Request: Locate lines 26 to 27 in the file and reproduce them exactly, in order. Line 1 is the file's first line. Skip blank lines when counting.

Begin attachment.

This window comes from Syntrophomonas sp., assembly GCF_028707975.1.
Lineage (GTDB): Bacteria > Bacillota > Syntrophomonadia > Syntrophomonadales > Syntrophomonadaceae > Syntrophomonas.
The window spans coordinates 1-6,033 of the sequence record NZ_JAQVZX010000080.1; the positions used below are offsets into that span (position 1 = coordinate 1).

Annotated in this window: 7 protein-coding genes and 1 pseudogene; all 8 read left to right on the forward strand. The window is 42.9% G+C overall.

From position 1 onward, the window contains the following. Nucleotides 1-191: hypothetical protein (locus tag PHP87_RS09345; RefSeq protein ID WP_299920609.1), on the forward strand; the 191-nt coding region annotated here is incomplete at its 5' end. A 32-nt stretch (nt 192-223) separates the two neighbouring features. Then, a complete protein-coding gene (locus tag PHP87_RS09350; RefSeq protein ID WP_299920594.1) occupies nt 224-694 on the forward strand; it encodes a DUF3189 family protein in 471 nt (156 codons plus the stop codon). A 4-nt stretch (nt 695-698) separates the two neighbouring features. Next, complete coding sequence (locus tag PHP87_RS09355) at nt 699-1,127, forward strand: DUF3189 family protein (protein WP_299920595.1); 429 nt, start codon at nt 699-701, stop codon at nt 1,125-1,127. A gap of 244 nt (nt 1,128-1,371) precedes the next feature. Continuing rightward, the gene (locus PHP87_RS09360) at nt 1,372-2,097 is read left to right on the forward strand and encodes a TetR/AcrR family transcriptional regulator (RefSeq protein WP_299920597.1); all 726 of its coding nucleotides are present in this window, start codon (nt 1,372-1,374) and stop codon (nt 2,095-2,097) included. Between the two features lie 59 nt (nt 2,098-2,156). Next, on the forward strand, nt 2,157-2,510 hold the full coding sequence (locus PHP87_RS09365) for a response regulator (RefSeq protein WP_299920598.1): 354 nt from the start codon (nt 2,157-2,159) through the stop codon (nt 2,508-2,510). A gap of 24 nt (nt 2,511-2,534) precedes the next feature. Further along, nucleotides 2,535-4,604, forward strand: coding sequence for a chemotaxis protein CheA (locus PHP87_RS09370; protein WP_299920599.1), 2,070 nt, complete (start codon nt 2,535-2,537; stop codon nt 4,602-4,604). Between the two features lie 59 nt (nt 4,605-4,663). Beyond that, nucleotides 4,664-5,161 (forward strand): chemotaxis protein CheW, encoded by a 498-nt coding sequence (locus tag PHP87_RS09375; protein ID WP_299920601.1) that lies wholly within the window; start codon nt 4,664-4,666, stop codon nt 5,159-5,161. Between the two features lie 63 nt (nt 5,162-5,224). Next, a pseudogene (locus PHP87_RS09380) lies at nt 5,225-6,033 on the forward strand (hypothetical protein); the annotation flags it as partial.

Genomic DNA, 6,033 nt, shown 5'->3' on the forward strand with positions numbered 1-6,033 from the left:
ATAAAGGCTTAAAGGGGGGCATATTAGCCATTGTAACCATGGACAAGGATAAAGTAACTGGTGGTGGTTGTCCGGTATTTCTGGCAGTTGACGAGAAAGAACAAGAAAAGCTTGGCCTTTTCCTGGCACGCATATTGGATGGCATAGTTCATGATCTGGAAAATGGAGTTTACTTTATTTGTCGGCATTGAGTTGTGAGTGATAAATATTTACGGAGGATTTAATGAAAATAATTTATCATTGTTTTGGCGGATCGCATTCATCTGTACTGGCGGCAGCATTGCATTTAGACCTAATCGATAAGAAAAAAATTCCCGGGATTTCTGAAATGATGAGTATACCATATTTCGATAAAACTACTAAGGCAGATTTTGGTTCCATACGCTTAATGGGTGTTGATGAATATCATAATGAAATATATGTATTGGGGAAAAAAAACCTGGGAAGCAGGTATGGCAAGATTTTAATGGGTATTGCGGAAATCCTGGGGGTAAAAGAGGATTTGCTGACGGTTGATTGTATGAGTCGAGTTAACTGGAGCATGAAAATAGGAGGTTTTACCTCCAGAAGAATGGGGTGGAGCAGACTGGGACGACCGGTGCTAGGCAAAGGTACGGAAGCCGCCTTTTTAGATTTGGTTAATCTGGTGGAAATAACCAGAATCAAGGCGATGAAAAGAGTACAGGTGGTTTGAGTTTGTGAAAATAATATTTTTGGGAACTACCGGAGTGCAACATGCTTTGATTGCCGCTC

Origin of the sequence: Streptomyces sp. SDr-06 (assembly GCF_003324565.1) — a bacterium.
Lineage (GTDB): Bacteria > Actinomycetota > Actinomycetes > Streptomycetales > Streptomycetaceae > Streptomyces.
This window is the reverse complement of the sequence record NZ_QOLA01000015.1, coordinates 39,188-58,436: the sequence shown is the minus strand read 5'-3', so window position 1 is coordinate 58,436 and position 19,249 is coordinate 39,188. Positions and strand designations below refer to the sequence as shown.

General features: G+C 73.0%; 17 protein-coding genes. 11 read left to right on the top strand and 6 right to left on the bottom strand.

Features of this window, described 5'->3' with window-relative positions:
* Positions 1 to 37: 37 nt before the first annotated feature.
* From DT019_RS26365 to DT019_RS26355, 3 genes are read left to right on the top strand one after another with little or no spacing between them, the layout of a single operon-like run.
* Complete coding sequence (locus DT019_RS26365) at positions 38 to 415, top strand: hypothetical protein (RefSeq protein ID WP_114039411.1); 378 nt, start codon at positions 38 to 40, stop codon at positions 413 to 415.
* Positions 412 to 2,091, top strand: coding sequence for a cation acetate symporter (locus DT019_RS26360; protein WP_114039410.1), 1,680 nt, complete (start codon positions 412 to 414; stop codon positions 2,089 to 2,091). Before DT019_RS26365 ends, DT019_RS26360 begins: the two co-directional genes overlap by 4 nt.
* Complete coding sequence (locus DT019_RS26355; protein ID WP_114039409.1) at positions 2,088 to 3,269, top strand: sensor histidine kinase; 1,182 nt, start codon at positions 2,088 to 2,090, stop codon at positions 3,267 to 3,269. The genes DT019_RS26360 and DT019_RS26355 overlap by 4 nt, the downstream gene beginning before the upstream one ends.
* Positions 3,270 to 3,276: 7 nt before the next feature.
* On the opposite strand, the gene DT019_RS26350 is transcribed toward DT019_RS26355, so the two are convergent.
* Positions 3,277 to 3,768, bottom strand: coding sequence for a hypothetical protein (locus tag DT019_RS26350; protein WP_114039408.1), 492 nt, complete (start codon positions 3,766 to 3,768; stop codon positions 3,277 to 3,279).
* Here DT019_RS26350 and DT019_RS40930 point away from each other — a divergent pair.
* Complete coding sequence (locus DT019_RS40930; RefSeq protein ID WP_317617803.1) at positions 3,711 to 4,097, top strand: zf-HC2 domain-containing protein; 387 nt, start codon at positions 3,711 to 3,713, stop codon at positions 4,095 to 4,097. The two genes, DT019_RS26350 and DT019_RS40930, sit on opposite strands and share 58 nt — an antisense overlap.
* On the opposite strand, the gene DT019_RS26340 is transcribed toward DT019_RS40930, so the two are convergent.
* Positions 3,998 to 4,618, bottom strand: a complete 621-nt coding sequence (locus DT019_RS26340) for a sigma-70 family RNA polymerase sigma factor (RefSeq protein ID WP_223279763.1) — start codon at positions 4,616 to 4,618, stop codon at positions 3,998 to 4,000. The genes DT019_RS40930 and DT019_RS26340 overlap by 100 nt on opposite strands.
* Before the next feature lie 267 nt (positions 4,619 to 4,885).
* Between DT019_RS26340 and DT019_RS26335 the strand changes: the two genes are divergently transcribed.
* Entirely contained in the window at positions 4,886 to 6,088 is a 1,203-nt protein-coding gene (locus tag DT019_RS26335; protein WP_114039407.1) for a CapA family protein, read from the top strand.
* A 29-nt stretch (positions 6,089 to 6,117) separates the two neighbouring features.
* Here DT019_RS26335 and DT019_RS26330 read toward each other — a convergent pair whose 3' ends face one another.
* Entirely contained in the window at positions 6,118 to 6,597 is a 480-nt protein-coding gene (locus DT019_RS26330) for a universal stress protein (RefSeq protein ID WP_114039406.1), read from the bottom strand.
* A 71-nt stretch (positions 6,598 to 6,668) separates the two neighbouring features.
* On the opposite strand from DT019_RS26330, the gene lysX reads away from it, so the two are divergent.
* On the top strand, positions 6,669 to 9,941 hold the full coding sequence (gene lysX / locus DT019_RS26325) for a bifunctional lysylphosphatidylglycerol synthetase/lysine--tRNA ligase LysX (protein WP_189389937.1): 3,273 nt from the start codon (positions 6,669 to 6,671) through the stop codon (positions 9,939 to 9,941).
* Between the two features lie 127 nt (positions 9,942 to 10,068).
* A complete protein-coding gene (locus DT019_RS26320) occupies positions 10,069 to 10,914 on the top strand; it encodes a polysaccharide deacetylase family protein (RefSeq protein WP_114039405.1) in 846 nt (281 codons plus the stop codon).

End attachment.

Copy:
* Between DT019_RS26340 and DT019_RS26335 the strand changes: the two genes are divergently transcribed.
* Entirely contained in the window at positions 4,886 to 6,088 is a 1,203-nt protein-coding gene (locus tag DT019_RS26335; protein WP_114039407.1) for a CapA family protein, read from the top strand.